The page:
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The craziness continues!

My continuing flirtation with Aviation:
I've purchased a 90% complete Mitchell U-2 Flying Wing!
(Which in Aviation math usually means, 90% is left to be done.)

Painting with Water Based House Paint
Page 2 - Taping Tips


Let me say from the outset: The following is a discussion about my personal project and research.  It is NOT A RECOMMENDATION for anyone else to pursue any of these ideas or procedures.

April, 2017:  OK, I had started this discussion about painting by making a comment early on that if the Painting plan didn't work out I was prepared to pull the fabric and start again - and that is what has happened; sorta!  Much to Norman's chagrin, I didn't like something about the first outer section after we re-applied the fabric and primer.  So I pulled the fabric off and after some minor filling and sanding, started again with the fabric for the third and last time on one outer section.  The other two sections were also touched up before applying the fabric. 

Actually at this point I am rather proud of the surface preparation we did to my wing! (OK we took this picture before pulling the masking tapes - bummer)

This month's status:

1. We have finished applying all of the fabric and primer paint except to the rudders, each of which still needs a couple more cross-coats.
2. Soon we will simply sand the stabilators and apply the new trim color.  Someday in the future I will build new stabilators as the twist of these remains somewhat suspect.
3. The wing surface is nearly completely painted in the primary color - only one more chord-wise coat is needed for one side of each of the outer wing sections.
4. The trim color has been applied to most of the wing's underside (the Grasshopper side - who cares what they think!).  But we did have a steep learning curve for creating clean, flawless trim lines as my first attempt was a total disaster! My solution follows:

Taping Tip:

My apologies for the colors - frequently we are using our cell phones to take pictures and forget to turn on the high watt lights (they're hot!)  So the colors in this group of photos really suck - sorry.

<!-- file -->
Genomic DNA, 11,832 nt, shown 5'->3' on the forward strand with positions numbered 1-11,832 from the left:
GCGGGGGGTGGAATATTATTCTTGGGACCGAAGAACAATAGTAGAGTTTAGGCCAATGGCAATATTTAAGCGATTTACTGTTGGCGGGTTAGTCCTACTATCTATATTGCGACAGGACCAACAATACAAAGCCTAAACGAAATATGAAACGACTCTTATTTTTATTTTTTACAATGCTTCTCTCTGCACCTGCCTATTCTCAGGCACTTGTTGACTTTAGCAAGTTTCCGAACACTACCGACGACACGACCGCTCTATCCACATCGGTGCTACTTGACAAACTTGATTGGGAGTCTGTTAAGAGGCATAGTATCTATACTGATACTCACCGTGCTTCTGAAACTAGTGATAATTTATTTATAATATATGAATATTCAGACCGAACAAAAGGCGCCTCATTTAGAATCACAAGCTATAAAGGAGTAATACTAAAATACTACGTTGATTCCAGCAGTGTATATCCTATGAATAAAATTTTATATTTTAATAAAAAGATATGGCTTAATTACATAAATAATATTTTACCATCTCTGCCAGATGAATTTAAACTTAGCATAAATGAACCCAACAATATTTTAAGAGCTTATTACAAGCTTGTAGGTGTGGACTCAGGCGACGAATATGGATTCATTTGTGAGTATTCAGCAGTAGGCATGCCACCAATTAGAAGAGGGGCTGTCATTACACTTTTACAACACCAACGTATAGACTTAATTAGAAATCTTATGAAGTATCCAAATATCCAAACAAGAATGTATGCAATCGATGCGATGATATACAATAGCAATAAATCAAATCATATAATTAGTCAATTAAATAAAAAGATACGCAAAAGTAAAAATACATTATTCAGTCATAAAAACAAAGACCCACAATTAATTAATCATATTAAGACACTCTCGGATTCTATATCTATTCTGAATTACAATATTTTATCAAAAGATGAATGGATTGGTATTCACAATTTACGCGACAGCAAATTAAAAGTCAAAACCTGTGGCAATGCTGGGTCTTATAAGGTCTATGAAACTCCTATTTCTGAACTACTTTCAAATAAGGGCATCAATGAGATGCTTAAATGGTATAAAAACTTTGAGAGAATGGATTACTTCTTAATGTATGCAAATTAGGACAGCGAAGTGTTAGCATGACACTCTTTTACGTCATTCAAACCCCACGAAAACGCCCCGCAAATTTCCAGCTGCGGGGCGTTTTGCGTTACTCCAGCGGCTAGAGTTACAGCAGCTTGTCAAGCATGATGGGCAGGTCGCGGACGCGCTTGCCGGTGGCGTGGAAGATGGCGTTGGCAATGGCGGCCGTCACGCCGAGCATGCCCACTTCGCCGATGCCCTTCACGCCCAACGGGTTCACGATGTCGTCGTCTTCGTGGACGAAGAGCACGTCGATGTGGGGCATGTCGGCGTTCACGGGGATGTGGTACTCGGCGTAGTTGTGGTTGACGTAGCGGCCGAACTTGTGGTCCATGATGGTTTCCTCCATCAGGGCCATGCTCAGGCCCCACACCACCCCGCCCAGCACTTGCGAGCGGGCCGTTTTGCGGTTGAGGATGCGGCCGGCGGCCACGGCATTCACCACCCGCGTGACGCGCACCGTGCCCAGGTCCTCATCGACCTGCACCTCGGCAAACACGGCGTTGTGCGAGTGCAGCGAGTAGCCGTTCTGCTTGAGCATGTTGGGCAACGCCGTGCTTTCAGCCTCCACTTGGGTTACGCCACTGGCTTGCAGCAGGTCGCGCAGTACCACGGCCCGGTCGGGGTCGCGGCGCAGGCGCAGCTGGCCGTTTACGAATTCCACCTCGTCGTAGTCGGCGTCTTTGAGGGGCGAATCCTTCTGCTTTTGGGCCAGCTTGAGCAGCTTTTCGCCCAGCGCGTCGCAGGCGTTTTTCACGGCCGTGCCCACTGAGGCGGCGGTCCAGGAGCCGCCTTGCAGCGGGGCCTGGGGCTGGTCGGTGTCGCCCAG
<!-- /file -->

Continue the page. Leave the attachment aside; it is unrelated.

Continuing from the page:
Anyway that charcoal gray color really is a powder blue - hard to believe!  Also since this an enlargement we can really see how the "orange peel" is starting to build up.  Fortunately with the flat sheen it doesn't build up as bad as the shinier sheens and it is easy to wet-sand down to a smooth finish.

But the point of the picture is to show how bad the blue paint bleds under the tape Perhaps if we had wet-sanded the yellow field color first the bleed-under might not have been so bad???

   
So, after the disaster above, I started again by laying out a few tabs of tape against a straight-edge and then lining up the masking tape against the tabs.  In general I was very pleased with the straightness of my lines.
   
After the masking tape has been lined up we burnish the edge that we will paint the trim color against.  In this case we are using an old stirring stick that had a gob of polyester on the end.  We sanded the gob down to a smooth rounded edge  to use it as a burnishing tool.

Burnishing alone might have been well enough but I wasn't willing to take that chance so I decided to "seal" the edge of the tape that I was going to paint the trim color against.

   
And so after burnishing the edge we smeared the field color paint against the edge and immediately wiped it off - pushing the paint into the edge of the tape.  Any old brush will do.  The point is to fill any remaining porosity under the tape with the field color which then dries and seals out the trim color. 

After wiping it down, let it dry.

   
After the sealing paint has dried we are finally ready to paint the trim color.

 

   
After the second coat of the trim paint has been applied and while it is still tacky we pulled the tape.  The tape should be pulled back at an acute angle.
   
While maintaining the acute angle shown above, we also pull at a slight angle towards the freshly applied trim paint.

The finished line which we produced is pristine, worthy of the envy of any professional painter!!!